In the following scene Erisso goes with the generals Calbo and Condulmiero, and not only with Calbo, as in the first version, to Anna’s chamber. There, in a scene taken from the opera Ermione, girls try to cheer her up (No.2). Anna’s cavatina is cut. This was not so much for dramatic as for practical reasons. In Elisabetta in 1815 Rossini had composed a classical entrance aria for Isabella Colbran, and avoided in all his following operas taxing entrances so that the prima donna could keep her voice for the final scene. In Otello she sings a duettino, and in Maometto II the aforementioned cavatina, which only consists of a slow section, with no cabaletta. At the Vienna performance of Elisabetta in 1822 Rossini replaced the entrance aria with a number that here for the first time was a less revealing opening for the prima donna; the famous quartet from Bianca e Falliero, ‘Cielo, il tuo labbro ispira’, which follows here as an expression of what is unspoken, indicates that Anna loves a liar. For this quartet (No.3) the tenor, soprano and contralto are joined by a bass, for musical reasons, with Condulmiero now allotted to a bass, present at Erisso’s planned betrothal of Calbo and Anna. At the same time the following scene in the first version is eliminated, where General Condulmiero turns out to be the traitor who, after having spoken at the assembly for the surrender of weapons, opens the gates of Negroponte to the Turks. Through his presence during the alarms and excursions of war this stain on the honourable Venetian is removed. With this we are plunged into the following scene that was originally part of the grand terzettone and now offers no more than a change of scene. The opening terzetto ‘Conquisa l’anima’, eliminated through the aforementioned quartet, is now moved with newly arranged earlier themes to the conclusion. After the change of scene from Anna’s chamber to the city square there follow scene, chorus, prayer, scene and terzetto (No.4) from the former terzettone of the original with the heart-rending dialogue between Anna and Erisso and the effective conclusion provided by Calbo and the chorus, still a very complex number, which, however, with the omission of the introductory terzetto no longer shows the original tonal unity. The final entrance of the Turks and Maometto’s cavatina (No.5) correspond completely with the Naples version. This is true of the whole finale, with the exception of a small stroke, a new theme for the cabaletta and a rhythmic simplification of the final choral crescendo.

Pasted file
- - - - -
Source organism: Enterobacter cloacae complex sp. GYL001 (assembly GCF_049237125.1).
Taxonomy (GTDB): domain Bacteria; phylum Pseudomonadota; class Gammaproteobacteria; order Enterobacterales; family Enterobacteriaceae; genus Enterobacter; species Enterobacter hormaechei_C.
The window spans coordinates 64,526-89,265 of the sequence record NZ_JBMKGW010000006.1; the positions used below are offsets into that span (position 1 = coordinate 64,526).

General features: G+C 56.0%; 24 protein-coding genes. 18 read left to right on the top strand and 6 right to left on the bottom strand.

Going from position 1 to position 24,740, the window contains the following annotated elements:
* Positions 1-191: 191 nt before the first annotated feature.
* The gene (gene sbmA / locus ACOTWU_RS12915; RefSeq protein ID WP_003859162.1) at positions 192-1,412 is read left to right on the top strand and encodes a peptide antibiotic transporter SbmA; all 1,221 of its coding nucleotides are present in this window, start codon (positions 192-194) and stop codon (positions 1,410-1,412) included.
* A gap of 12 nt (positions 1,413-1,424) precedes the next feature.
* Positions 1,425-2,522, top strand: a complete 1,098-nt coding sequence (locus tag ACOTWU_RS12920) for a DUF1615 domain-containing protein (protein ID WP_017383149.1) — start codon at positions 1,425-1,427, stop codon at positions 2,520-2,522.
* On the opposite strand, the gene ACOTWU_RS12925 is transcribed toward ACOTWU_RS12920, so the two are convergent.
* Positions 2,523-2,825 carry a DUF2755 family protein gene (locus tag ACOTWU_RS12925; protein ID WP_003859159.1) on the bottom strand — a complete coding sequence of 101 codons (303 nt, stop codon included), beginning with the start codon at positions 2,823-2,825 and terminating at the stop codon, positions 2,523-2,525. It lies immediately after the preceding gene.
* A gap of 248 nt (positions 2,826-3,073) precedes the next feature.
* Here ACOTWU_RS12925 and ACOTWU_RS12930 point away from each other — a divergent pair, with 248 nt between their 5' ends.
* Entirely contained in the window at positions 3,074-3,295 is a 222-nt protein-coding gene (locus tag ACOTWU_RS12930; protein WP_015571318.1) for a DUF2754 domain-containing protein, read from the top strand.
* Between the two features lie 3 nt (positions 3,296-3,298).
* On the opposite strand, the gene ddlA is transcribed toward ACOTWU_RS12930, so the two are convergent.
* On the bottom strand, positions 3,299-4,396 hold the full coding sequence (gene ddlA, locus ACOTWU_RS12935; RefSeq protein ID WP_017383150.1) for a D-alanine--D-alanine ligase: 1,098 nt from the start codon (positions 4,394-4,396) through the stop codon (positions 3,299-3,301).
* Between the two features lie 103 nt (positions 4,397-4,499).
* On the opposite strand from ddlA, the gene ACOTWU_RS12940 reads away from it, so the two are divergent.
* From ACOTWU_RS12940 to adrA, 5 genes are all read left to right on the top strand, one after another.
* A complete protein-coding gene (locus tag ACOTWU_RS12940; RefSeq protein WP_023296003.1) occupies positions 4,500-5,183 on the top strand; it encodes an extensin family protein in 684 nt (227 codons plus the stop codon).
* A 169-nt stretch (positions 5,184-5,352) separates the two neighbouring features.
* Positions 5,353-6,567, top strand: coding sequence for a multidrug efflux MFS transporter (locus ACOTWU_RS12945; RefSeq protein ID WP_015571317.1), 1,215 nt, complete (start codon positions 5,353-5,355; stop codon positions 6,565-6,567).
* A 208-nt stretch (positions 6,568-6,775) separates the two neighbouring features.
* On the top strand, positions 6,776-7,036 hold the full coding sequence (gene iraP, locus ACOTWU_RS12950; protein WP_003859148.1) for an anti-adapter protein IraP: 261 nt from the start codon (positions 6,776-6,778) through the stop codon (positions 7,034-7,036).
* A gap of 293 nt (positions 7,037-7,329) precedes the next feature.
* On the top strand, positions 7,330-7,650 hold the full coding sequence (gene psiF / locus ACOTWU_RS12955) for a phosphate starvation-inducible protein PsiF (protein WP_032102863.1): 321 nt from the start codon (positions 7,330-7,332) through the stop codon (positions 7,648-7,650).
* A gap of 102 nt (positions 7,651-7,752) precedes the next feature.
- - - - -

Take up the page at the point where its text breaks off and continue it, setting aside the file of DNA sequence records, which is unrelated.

The second act shows greater changes than the first, although the announcement that the composer had taken on the task of completely rewriting the second act is not strictly true. The opening chorus of Turkish girls (No.7) is identical with the Naples version. The interventions in the following scene and duet (No.8) are complicated; as here the directly concluding aria of Maometto with chorus is omitted, the dramatic events included there, the urging by the Turks for Maometto to counterattack and his handing over of the imperial ring to Anna, have to be integrated with the duet. This takes place through the introduction of martial music and the complete reworking of the cabaletta, with the introduction of a new final cadenza with thematic borrowings from the omitted aria of Maometto, which brings the number to an end. To make clear the following change of scene from Maometto’s tent to a deserted part of Negroponte near the city walls, a dramatically irrelevant recitative is inserted for Selim. The scene and aria of Calbo (No.9) show three more or less substantial cuts from the Naples version, but remain otherwise identical in form. The handing over of the imperial ring has already happened, and Erisso and Calbo have been able to gain their freedom, in Turkish disguise. In spite of their rescue by Anna, Erisso still doubts her loyalty, while Calbo in his great aria gives strong expression to the opposite view. The tessitura of Calbo’s vocal line lies lower than in Naples and is less embellished. This is followed by a completely new dramatic situation: Maometto and Erisso confront each other, leading to a newly composed terzetto (No.10) in which Calbo enters, explaining that he is not Anna’s brother but her betrothed: both leave to fight in single combat.